Yesterday, I saw the iCloud announcement in the Apple WWDC Keynote. At first, I wasn't too interested because IMHO, cloud services are kind of over-hyped. However, iCloud does look really promising. It could be a game changer. The question is only: For better or worse. Personally, I won't use it unless I know for sure that they do their best to protect my privacy ... so ... inspired by the keynote I thought about what would make me feel like my privacy is properly handled by iCloud. I've also shared those thoughts with Steve Jobs ... not sure if he'll even read that mail I sent him but I thought it was worth a try. In any case:
Here's a solution I believe would be "good enough":
a) Every iCloud device generates a public / private key pair; the public key is published to the cloud and available to everyone, the secret key can optionally be backed up via iTunes (which will also take it into TimeMachine), and transmitted to other devices via AirDrop
b) All privacy relevant data is encrypted with the public keys of all devices that legitimately should have access to that data (if I choose to share appointments or documents with other people, that would include their devices)
c) Only encrypted files are transmitted to and stored in the cloud (files that belong to the user, like photos and documents; stuff the user only licenses isn't critical from a privacy perspective, so no encryption needed here)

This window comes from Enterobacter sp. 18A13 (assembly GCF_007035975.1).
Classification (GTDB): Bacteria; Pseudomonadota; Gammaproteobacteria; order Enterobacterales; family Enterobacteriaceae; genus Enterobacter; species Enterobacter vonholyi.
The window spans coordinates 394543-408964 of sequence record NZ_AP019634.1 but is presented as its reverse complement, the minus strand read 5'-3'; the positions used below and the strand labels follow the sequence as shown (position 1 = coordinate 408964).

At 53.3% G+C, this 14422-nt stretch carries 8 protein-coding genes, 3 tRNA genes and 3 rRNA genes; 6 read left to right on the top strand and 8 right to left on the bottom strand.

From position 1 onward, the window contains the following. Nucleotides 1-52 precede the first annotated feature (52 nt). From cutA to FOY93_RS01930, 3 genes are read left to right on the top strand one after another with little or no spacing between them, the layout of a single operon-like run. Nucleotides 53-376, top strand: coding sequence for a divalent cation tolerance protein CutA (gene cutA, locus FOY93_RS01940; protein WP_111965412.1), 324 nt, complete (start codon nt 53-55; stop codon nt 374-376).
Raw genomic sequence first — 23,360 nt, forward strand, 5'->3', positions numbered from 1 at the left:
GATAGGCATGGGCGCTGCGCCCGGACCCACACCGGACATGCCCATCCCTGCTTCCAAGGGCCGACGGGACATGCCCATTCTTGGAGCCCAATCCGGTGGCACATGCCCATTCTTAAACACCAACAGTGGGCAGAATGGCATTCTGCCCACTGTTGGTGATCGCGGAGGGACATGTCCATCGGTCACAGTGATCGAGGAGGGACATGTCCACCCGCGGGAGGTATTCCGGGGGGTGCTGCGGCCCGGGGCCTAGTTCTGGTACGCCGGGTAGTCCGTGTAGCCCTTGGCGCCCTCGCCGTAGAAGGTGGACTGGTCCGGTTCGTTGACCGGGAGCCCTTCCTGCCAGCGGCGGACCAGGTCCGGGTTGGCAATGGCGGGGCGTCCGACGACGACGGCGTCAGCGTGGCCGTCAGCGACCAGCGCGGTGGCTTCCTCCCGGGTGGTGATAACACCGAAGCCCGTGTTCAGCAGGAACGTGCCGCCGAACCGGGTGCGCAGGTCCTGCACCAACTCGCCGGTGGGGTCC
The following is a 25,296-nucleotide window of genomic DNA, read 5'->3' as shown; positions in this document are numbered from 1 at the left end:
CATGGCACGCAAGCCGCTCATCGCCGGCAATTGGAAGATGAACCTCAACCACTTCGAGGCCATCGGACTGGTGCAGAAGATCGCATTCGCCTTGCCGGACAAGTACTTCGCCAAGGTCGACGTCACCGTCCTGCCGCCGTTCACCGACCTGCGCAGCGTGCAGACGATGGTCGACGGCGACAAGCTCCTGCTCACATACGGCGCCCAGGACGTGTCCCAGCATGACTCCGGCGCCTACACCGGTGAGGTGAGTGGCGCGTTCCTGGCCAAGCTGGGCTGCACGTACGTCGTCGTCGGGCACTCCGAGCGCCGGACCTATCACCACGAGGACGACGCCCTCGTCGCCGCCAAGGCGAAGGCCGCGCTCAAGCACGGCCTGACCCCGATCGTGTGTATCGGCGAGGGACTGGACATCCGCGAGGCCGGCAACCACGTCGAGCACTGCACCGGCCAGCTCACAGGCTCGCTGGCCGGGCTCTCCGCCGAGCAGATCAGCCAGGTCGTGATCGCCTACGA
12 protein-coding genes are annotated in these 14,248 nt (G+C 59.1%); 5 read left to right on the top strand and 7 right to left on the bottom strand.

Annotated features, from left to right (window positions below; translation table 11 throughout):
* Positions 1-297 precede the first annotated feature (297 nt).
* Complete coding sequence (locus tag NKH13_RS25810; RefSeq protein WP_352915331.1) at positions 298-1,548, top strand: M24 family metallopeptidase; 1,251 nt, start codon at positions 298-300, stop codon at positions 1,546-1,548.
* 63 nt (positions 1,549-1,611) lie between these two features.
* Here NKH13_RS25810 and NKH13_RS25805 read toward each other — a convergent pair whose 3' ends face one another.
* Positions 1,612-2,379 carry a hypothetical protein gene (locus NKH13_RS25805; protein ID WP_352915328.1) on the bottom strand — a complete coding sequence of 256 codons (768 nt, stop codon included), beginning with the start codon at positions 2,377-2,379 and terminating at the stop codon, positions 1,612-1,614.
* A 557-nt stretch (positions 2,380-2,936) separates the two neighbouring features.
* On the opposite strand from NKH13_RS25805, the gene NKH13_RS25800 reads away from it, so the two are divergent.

d) Like Webkit, the solution is open sourced (Apple might even be able to use an existing open source implementation like GnuPG as foundation to cut development costs and build on existing trust in a rock-solid solution - while they're at it they could add GnuPG to the Apple Mail implementations, especially the mobile ones). That way, Apple can also easily prove that there are no secret backdoors: When the encryption code is available as open source, one could encrypt the files like they would be encrypted on the devices with a tool that can be code-reviewed. If the output is exactly the same, and the tool has no backdoor, it should be safe to say that no backdoor can be implemented on device. We'd need to be able to check the exact files the devices send into the cloud, though.
a) When Apple uses strong encryption, iCloud would be fully business ready, as it would have no significant risk of trade secrets leaking!
b) Apple could gain reputation for protecting their customers' privacy.
c) Since encryption is fully handled on the devices, Apple wouldn't burden their data center - it can simply store and distribute the encrypted data. And even if someone breaks into the data center and steals all the data not much could be done with that because the private keys are only on the devices.
Challenge (just one - and a solution is already there):
a) When a new device is added, as the files weren't encrypted with its public key, the encrypted files cannot trivially be sent to that new device. The easy solution: The user can send the private key of an existing device to the new device via AirDrop. That way, all data immediately becomes available to that new device. Problem solved with just one easy extra step for the user. This works in all cases (also when data is shared between different people; of course they can't send their private keys around - but when you have access with one device, you can gain access with other devices by sharing your private key among your own devices). Of course, there's a potential for leaks when people sell devices with private keys - but when you sell your device without first wiping it clean you're not someone I'd want to share stuff with anyways ;-)